Last year I finally embarked on creating that new world. With the impending release of fifth edition Dungeons and Dragons I set pen to page and began creating a world from the top down. With so much going on in my own world and the promise of an Open Gaming License from Wizards of the Coast I’m still working on my 300+ page campaign guide that I’m preparing for my first self-publishing venture. I’ve been chronicling my efforts on this blog since January of last year. During that journey I’ve picked up a few tips and tricks that can help you build a RPG world of your own, no matter how fleshed out you want your own campaign world to be. Your world might be built top down or bottom up or half off the top of your head and one session at a time. If your world is an original (or modified from an existing) creation these tips will help you out. Here they are in no particular order.

Take Notes

You are going to have ideas for your campaign. Lots and lots and lots of ideas. They might come at work, during your commute, during dinner, or another time a pen and paper aren’t handy. If you don’t write ideas down, they’re going to fade away. Your phone is your friend. Most mobile phones, even those of the non-smart variety, have a notepad feature. So when you get a great idea jot that sucker down and you’ll have it as long as you have the phone. If you want to backup your ideas copy and pasting them into an email or text message is super easy. When you sit down to flesh out your world you’ll know exactly where to find your awesome ideas.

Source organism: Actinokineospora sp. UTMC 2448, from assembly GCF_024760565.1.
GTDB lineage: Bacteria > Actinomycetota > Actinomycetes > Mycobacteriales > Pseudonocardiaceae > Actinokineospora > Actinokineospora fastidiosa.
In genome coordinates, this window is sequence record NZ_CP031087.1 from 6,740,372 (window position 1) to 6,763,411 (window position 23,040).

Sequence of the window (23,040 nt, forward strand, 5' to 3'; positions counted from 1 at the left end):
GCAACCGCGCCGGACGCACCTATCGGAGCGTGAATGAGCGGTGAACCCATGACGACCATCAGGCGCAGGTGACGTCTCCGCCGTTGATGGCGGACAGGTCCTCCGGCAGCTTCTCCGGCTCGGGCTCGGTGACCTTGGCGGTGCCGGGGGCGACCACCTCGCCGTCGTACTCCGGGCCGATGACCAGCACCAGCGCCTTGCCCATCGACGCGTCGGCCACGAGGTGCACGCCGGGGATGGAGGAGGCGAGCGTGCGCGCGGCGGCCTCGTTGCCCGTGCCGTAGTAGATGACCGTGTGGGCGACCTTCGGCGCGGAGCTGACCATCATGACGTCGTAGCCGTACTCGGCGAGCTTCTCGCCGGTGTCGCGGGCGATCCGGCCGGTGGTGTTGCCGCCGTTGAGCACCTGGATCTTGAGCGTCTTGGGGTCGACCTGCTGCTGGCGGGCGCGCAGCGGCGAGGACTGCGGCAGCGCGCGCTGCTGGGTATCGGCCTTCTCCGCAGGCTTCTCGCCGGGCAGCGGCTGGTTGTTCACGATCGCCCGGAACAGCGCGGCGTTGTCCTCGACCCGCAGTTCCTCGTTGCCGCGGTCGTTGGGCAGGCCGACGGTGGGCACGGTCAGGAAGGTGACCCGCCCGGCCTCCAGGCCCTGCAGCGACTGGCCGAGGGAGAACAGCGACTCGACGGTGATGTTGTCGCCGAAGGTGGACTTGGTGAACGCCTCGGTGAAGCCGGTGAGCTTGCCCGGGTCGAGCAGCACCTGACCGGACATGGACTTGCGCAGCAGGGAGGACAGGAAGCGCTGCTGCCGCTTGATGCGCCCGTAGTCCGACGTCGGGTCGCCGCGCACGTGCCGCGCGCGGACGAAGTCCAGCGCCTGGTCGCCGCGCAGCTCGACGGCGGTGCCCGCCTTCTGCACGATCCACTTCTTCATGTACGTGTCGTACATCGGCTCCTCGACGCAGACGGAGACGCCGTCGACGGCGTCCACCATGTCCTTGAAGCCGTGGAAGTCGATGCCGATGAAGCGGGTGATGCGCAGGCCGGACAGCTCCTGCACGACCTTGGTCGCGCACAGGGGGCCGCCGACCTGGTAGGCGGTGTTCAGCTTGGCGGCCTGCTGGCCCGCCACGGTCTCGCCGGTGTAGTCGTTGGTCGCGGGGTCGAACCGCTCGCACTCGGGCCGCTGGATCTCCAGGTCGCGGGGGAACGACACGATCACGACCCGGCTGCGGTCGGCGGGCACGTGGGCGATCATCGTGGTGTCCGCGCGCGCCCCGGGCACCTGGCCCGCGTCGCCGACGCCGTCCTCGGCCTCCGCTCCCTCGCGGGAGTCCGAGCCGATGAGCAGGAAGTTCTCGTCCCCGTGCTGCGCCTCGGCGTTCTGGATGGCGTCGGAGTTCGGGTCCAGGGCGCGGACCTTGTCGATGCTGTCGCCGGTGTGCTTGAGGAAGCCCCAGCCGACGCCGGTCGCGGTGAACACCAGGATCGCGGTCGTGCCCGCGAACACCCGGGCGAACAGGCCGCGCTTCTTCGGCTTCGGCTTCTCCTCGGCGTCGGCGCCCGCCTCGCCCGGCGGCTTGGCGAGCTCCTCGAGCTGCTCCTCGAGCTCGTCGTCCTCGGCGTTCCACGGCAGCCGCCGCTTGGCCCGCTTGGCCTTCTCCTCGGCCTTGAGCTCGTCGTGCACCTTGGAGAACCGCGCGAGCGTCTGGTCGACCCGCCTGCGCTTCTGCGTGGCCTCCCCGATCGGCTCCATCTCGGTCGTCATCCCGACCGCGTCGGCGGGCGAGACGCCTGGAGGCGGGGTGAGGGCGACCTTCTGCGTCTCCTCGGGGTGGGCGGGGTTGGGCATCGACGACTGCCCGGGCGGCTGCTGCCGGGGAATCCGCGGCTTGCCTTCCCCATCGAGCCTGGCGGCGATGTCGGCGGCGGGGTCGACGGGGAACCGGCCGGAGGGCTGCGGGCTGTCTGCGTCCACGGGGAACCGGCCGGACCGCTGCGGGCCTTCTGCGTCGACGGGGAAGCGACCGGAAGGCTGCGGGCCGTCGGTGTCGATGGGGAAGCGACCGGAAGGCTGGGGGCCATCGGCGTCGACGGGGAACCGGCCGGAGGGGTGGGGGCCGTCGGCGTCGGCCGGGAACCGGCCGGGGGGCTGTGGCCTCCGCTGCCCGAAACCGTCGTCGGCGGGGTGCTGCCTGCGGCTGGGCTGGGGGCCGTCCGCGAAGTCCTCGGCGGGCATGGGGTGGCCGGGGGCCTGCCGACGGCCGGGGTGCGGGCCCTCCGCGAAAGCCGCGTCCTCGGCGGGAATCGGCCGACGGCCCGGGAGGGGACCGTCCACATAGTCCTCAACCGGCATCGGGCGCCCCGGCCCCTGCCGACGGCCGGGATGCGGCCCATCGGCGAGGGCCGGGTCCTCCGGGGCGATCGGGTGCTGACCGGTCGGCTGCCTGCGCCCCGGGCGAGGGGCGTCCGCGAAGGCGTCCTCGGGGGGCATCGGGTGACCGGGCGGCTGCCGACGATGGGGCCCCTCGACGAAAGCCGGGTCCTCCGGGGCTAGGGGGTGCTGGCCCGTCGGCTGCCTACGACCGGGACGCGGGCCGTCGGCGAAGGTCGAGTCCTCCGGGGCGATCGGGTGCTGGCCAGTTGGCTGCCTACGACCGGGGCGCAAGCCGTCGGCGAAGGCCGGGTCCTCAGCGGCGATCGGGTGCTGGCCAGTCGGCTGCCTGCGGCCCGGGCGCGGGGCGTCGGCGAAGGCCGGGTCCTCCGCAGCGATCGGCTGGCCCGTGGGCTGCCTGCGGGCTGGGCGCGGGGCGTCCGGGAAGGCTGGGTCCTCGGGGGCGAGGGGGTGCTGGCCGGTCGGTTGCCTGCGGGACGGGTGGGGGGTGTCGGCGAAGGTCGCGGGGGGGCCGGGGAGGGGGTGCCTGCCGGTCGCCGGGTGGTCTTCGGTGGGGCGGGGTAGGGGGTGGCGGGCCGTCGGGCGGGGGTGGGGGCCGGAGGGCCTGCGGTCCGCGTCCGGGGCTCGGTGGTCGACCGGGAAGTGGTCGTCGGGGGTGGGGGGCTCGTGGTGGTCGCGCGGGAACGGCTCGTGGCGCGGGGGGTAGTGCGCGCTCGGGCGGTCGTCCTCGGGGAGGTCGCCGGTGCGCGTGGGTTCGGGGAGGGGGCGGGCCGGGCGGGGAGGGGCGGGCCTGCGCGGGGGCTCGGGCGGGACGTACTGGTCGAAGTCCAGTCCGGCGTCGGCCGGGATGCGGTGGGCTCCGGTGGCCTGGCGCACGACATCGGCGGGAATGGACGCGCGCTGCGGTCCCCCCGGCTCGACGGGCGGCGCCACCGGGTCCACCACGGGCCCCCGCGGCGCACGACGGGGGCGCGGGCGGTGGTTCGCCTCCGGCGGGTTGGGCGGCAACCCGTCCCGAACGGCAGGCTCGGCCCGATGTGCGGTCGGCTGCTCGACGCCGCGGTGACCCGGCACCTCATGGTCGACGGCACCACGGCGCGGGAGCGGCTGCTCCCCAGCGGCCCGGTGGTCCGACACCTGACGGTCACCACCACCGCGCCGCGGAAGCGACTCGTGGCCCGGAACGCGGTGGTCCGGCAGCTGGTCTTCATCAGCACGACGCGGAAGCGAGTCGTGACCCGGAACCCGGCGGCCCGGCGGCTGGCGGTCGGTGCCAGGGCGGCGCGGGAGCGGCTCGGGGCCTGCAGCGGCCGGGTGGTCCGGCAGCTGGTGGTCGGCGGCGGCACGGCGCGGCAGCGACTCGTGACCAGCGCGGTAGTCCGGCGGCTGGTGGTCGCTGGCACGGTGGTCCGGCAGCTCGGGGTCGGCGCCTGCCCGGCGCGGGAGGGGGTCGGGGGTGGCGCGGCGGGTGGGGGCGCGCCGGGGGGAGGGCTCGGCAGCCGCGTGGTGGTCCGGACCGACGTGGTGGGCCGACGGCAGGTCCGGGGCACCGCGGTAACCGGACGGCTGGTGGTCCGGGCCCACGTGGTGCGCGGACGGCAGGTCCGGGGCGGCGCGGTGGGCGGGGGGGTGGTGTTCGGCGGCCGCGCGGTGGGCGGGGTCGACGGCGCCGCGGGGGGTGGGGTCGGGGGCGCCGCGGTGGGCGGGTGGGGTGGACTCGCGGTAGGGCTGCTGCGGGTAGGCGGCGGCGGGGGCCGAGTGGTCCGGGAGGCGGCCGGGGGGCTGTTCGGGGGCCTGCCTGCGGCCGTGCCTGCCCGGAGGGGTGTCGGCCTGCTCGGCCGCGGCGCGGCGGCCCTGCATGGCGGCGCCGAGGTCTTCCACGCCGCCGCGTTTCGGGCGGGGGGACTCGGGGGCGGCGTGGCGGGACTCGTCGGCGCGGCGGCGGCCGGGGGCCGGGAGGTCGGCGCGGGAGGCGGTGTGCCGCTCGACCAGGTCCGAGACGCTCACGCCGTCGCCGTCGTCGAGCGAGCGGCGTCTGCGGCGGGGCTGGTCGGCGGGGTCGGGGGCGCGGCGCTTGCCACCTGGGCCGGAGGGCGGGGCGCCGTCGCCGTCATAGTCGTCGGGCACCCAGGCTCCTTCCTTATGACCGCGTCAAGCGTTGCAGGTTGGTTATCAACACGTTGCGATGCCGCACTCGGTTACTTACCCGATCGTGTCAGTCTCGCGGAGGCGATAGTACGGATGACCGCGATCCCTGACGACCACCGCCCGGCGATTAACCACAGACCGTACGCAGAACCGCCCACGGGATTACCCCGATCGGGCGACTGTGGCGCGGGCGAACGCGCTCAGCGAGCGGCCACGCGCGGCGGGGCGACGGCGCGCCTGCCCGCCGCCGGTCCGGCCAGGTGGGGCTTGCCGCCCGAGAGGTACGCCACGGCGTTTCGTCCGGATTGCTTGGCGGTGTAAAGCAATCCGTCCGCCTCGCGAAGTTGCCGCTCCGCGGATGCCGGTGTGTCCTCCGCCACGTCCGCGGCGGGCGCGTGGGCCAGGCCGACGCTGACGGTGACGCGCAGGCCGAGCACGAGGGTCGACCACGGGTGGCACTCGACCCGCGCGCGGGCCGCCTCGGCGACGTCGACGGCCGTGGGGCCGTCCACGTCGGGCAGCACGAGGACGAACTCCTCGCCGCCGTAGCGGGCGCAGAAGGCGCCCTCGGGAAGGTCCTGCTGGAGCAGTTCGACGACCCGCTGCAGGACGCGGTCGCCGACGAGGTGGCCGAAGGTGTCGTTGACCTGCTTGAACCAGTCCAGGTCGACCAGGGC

Know Your World’s Central Idea

What makes your world special? Does it feel like a Lovecraft story? Is it recovering from a recent war? Is it in the middle of one? Does one oppressive (or benevolent) ruler have absolute power? Do the gods come down in person and give decrees to their worshippers? Is it a whacky place where every natural landform is made of candy?